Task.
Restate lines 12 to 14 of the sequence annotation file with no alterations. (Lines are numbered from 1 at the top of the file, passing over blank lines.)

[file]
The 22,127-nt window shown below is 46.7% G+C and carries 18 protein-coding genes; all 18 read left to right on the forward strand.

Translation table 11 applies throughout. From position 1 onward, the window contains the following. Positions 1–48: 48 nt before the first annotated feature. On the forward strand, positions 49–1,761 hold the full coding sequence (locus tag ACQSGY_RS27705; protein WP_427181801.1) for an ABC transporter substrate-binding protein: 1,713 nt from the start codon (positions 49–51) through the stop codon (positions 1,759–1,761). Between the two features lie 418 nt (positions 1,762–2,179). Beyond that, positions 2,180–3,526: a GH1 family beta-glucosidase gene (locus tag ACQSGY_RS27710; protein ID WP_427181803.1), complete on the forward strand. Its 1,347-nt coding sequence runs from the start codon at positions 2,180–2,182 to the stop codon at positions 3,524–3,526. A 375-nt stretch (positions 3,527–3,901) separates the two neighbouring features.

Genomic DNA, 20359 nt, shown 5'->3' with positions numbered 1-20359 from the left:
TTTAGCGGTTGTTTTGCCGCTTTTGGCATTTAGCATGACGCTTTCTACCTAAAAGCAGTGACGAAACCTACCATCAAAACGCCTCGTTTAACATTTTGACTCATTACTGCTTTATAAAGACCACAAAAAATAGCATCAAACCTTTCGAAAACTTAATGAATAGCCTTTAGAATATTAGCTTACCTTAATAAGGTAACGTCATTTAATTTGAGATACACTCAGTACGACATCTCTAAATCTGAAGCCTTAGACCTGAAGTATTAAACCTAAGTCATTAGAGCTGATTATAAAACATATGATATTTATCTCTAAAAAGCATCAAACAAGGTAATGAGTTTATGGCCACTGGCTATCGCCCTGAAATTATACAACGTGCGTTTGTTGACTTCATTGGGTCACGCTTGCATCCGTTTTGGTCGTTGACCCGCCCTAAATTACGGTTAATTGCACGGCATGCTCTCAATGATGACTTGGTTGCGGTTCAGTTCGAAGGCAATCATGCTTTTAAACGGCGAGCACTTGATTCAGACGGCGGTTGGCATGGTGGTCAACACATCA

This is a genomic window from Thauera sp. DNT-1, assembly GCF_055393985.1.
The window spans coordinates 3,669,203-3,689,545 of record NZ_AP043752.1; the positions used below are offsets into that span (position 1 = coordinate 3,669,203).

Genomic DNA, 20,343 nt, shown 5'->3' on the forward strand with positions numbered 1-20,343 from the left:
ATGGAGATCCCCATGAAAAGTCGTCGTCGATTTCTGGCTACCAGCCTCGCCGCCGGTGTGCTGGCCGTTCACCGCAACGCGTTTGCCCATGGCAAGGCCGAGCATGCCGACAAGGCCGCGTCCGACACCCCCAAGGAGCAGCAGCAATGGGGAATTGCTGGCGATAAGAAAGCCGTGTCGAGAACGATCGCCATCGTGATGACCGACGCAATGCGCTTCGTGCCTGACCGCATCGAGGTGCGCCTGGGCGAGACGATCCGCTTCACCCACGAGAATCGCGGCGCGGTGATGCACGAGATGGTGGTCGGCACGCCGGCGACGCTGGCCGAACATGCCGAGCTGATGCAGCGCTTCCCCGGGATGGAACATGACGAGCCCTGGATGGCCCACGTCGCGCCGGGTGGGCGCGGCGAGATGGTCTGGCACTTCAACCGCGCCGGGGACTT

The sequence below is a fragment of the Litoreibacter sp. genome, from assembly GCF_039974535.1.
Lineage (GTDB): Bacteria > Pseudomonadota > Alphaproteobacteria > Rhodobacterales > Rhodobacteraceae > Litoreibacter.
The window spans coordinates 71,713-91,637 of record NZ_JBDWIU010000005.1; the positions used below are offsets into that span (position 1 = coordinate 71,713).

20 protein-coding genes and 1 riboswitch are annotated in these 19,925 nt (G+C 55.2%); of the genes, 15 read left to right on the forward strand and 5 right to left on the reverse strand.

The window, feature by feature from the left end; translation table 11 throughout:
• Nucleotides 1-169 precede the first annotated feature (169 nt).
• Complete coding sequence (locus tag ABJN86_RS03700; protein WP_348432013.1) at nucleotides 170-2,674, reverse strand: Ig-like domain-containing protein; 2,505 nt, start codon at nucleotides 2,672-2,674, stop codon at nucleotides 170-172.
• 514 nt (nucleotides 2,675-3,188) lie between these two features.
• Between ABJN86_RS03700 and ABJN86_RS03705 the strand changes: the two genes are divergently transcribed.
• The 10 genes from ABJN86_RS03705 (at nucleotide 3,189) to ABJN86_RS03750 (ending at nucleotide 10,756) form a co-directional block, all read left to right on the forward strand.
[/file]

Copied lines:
20 protein-coding genes and 1 riboswitch are annotated in these 19,925 nt (G+C 55.2%); of the genes, 15 read left to right on the forward strand and 5 right to left on the reverse strand.

The window, feature by feature from the left end; translation table 11 throughout:
• Nucleotides 1-169 precede the first annotated feature (169 nt).